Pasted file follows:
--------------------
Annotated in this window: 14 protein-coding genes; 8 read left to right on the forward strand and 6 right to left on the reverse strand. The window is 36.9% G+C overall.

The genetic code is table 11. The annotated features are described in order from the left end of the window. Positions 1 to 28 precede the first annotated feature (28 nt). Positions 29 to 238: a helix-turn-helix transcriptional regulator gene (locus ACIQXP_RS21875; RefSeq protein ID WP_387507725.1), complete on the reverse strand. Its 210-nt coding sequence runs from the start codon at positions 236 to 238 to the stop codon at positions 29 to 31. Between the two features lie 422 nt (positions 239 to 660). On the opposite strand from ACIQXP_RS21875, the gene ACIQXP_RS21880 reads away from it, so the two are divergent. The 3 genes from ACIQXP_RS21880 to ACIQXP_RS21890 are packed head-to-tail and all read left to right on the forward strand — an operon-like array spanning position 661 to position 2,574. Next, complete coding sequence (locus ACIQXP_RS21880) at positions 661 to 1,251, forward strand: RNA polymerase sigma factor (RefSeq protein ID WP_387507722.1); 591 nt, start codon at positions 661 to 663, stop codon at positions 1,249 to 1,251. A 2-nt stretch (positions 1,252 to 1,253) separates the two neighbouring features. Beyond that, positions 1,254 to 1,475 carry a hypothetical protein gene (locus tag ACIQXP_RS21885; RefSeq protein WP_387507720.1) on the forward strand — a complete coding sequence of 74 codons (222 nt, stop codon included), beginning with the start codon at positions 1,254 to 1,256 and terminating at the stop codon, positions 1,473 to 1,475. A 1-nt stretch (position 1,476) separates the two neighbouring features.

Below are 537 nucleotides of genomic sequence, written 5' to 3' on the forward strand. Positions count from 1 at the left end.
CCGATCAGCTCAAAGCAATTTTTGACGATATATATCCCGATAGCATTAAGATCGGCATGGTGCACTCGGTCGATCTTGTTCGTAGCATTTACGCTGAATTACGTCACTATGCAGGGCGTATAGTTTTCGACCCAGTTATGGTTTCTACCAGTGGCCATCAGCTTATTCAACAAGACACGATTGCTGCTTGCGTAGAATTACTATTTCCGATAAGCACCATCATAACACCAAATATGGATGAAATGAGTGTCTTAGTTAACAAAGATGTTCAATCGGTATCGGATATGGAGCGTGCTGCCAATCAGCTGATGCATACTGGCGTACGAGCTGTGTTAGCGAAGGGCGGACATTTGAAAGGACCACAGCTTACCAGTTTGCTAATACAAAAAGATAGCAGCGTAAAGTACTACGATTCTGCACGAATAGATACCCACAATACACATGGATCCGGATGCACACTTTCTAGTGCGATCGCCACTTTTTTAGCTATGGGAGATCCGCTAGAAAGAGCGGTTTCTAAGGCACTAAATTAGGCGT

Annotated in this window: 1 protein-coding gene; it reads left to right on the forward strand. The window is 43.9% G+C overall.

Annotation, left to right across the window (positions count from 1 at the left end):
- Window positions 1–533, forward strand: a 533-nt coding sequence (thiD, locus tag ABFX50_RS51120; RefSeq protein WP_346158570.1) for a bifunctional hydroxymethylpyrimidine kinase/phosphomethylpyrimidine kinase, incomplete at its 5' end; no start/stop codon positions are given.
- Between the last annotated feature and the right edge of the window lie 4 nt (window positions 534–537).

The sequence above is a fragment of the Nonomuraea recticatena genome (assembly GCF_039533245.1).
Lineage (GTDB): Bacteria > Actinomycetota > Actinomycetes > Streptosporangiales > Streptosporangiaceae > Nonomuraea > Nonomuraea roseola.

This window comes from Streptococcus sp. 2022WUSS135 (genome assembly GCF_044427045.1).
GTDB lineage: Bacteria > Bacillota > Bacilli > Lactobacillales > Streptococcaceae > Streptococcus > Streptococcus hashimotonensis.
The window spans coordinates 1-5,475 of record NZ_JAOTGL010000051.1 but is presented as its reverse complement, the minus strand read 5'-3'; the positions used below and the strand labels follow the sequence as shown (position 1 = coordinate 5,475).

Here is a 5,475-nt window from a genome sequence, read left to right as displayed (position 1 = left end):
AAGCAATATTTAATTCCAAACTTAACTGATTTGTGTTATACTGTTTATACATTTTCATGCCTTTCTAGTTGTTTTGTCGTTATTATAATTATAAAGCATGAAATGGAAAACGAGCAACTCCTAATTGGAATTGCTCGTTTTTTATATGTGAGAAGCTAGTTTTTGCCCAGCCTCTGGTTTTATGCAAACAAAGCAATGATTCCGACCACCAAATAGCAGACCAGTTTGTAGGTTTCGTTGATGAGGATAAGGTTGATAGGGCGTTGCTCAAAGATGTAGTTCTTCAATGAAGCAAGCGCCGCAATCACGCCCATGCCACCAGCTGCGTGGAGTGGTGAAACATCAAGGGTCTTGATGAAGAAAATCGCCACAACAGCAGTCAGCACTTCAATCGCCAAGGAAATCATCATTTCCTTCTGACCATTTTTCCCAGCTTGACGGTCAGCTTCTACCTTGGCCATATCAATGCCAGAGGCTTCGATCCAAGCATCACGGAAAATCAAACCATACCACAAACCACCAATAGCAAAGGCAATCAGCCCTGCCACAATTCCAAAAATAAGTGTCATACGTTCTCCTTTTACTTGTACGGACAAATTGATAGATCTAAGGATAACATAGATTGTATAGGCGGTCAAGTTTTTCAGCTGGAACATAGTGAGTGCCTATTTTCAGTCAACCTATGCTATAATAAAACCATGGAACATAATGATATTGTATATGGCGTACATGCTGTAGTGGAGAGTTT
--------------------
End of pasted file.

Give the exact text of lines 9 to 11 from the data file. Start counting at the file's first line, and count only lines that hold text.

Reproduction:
The sequence above is a fragment of the Nonomuraea recticatena genome (assembly GCF_039533245.1).
Lineage (GTDB): Bacteria > Actinomycetota > Actinomycetes > Streptosporangiales > Streptosporangiaceae > Nonomuraea > Nonomuraea roseola.

This window comes from Streptococcus sp. 2022WUSS135 (genome assembly GCF_044427045.1).